A few years ago, I spent a week decorating at Baxter Towers. As per usual when undertaking this torture, I had a selection of CDs primed up to make the undercoating and cutting in etc. slightly more bearable.
Only I found that by the end of the Monday of that week, I only played the one CD. It contained 24 tracks by The Kinks, and each song was as good as the one before. Hit and hit after hit.
So good in fact that it was all I listened to for most of DIY week in the end. That master wordsmith, the one and only Ray Davies, penned the majority of the tracks contained within.
The cleverness of the lyrical content allied to the instantly catchy tunes all contributed to a body of work in the 1960s that in my humble opinion rival that of any of his contemporaries.
I often think, that back then, if asked, I’m sure young Ray could have written a number one song based on my mums shopping list.
‘All human life is here.’ Time and gain he writes three minute plays really more than songs, the majority of which contain an opening scene, a middle section and a closing scene that neatly bundles everything in the end. Throw in almost music hall approach to the tunes and, well you have The Kinks, God bless him.
Raymond Douglas Davies was born on June 21st 1944 in the Muswell Hill area of London, one of eight kids born to parents Fred and Annie.
Whilst studying art at Hornsey College, he began to explore the world of music and played at a variety of pick up gigs with various line-ups, as he developed his chops. From the Ramrods to the Ravens to finally The Kinks, thought to be a reference to the way they looked and what they wore at the time. Whatever it was, the name garnered them some publicity. Fame through outrage.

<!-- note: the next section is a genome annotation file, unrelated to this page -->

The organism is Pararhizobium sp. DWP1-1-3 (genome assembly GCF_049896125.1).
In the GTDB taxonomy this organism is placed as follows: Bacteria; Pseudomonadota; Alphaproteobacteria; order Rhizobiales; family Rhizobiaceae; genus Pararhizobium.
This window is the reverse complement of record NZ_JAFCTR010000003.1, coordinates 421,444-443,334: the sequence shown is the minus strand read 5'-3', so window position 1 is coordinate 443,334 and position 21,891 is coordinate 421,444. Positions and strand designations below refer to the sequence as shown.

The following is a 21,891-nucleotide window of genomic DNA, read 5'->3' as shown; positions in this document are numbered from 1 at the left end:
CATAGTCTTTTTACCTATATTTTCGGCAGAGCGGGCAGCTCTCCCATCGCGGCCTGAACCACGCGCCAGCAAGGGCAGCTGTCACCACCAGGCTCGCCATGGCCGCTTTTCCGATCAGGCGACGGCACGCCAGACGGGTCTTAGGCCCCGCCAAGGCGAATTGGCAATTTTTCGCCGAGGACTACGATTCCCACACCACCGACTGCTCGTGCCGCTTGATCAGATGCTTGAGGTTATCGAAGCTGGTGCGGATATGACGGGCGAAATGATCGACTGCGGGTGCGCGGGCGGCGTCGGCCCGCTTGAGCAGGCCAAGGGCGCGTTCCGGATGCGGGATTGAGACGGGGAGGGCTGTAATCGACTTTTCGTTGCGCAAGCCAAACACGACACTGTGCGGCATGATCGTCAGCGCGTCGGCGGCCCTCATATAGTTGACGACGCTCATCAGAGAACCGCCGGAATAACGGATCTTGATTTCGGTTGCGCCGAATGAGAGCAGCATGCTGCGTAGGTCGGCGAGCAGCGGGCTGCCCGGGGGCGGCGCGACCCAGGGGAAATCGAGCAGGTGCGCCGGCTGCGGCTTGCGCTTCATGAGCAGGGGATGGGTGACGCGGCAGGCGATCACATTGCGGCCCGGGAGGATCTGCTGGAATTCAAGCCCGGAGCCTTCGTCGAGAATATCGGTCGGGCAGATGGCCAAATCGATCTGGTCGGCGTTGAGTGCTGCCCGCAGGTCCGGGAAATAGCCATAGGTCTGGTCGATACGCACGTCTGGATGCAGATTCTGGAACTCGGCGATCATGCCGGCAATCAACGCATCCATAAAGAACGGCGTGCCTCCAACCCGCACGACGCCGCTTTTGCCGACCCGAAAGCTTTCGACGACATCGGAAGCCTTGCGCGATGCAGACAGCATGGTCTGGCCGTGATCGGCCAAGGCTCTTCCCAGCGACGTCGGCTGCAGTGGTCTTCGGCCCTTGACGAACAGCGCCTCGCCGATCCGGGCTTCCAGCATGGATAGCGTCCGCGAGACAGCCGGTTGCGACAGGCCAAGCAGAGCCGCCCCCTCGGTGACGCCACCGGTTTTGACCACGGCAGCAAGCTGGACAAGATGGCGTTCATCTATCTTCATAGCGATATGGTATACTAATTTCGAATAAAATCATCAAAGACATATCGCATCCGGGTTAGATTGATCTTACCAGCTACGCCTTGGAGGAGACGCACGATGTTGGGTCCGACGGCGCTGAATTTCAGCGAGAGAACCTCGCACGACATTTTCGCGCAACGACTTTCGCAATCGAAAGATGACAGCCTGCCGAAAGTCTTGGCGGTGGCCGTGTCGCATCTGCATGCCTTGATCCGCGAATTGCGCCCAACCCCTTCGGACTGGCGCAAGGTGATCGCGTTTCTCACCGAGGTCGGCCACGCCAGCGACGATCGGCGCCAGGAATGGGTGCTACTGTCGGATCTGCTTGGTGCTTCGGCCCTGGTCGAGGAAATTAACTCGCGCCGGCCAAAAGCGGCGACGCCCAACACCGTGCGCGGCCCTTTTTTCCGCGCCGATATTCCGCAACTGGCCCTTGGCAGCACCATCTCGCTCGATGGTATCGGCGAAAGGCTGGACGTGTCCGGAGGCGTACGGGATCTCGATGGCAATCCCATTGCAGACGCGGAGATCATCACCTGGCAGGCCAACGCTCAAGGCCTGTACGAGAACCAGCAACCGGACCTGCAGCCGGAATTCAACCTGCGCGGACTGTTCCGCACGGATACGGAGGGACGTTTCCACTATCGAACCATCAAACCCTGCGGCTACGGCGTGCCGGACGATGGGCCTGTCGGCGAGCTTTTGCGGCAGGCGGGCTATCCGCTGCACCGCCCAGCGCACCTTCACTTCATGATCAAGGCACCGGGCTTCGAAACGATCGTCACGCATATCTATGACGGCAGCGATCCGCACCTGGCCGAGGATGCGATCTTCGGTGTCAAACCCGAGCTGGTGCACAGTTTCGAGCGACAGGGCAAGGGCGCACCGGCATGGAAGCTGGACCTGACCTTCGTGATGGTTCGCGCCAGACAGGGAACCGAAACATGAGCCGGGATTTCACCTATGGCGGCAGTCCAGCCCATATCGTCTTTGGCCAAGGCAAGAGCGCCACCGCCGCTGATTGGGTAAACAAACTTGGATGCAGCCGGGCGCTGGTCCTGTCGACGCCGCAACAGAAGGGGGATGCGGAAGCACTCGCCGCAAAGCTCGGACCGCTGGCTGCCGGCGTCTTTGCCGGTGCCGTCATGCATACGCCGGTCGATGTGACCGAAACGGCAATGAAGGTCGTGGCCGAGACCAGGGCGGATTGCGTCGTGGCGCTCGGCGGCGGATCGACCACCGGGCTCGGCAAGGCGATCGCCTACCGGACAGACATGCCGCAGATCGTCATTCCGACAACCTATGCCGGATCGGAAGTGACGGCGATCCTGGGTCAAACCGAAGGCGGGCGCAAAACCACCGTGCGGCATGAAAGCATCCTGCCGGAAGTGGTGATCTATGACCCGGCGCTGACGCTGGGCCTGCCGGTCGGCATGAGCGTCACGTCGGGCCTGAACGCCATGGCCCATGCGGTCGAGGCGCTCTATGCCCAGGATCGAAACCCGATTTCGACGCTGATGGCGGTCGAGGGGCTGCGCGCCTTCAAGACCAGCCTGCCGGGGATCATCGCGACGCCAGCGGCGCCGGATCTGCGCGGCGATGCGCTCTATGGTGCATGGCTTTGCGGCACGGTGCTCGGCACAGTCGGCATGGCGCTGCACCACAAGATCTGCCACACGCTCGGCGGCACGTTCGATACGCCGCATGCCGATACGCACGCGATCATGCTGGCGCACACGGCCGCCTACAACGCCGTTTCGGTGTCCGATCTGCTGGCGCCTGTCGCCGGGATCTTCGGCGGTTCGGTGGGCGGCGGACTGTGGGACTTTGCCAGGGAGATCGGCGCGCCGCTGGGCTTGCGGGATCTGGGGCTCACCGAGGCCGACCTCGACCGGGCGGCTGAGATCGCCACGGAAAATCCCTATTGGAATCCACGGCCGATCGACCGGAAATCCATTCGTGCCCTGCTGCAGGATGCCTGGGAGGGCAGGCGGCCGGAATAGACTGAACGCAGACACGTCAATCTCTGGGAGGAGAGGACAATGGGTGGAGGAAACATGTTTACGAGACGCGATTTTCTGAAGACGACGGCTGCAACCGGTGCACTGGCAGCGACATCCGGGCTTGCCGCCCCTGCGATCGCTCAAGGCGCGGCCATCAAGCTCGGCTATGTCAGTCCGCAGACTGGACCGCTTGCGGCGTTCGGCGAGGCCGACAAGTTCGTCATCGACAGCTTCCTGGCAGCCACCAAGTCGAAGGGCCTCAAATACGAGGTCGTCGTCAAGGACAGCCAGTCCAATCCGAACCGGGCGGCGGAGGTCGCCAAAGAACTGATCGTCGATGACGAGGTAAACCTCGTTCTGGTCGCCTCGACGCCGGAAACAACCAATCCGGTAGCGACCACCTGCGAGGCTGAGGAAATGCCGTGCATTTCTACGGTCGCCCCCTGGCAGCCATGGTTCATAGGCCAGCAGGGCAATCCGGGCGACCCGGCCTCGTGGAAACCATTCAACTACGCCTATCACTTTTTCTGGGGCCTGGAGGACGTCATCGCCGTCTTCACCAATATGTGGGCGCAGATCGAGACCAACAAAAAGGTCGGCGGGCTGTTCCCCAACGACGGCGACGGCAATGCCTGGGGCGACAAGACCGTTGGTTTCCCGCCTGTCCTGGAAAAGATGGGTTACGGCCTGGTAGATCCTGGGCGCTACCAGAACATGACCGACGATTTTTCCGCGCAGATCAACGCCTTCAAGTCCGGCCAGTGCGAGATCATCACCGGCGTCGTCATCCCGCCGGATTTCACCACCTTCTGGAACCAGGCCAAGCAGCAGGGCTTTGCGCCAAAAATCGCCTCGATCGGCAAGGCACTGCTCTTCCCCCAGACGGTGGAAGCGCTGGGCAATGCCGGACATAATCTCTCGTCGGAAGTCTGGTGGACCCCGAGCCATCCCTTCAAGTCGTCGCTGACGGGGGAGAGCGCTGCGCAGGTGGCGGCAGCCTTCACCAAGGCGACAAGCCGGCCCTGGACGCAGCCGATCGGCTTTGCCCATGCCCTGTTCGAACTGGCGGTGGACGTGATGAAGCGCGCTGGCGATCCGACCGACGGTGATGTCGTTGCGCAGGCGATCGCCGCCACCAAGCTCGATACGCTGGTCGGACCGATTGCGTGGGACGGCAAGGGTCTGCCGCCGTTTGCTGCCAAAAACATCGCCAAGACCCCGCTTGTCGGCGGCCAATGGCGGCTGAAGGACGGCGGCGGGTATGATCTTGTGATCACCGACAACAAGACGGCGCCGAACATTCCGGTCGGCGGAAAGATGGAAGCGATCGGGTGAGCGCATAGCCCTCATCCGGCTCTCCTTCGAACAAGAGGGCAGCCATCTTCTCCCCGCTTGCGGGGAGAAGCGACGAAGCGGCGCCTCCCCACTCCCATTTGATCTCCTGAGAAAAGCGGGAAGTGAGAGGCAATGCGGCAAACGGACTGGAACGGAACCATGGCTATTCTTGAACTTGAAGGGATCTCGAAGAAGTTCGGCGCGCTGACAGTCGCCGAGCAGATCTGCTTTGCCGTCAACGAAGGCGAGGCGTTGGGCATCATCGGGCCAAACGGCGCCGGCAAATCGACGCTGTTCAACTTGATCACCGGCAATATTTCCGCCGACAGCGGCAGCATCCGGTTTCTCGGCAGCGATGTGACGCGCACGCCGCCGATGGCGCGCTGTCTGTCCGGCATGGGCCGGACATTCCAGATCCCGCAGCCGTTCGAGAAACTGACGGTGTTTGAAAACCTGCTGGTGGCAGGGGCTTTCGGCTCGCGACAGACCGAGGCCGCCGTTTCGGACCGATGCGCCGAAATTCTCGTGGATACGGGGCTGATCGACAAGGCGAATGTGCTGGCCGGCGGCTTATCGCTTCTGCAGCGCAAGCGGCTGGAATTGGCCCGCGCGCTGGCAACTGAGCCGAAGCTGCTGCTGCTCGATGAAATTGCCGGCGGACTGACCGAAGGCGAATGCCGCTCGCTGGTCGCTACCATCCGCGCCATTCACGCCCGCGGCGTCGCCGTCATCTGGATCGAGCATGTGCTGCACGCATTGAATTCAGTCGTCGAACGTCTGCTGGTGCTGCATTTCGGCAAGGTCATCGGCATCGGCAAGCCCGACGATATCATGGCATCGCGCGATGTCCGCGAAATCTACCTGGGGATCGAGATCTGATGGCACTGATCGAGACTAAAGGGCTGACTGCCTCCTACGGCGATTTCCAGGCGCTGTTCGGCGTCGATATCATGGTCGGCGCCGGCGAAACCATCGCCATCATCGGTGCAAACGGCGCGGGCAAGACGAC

‘I never liked the name’ Ray said later.
The final line up was finally in place, with Mick Avory on drums, Pete Quaife on bass and Ray’s brother Dave on lead guitar. They landed a record deal with the Pye label in 1964 and quickly broke through with the all time classic single ‘You Really Got Me.’
The gap toothed grin of Ray and the outlandish outfits and haircuts of brother Dave, mean the brothers are regulars in the music papers and pop magazines of the day.
His relationship with Dave is one of myths and legends, brothers who love and hate each other in equal measure and the dynamics of which, only brothers can really understand. Needless to say, it was volatile at best.
The list of songs from that golden period just go on and on. Here are just a few of your correspondent’s personal highlights. ‘Set Me Free’ ‘I Go To Sleep’ ‘Sunny Afternoon’ ‘A Well respected Man’ Dead End Street’ ‘David Watts’ ‘Dedicated Follower of Fashion’ ‘Waterloo Sunset’ ‘Dandy’ ‘Picture Book’ ‘Lola’ and ‘Days’
Obviously, I could go on and on and no doubt, I’ve missed off one or two classics, but space limits a full discography. Anyway you get the point…
The Kinks limped along for many a year after their 60s heyday, but in truth, despite the occasional highlight never quite reaching the heights of that glorious decade.
Ray published his autobiography ‘X-Ray’ in early 1995 and continues to record and perform as a solo artist and it is fair to say the respect for his craft is universal from the generation of recording stars who followed in his wake.
He became Sir Ray in the New Years honours list of 2017 for ‘services to the arts’ and ART to my mind, is what he produced.
From being a keen student of all things Sixties, I know that the job of continually turning out this amount of fine work, on a very regular basis, took a heavy toll on him and his personal life, but thankfully he is still with us and long may that continue.
The Mumper of SE5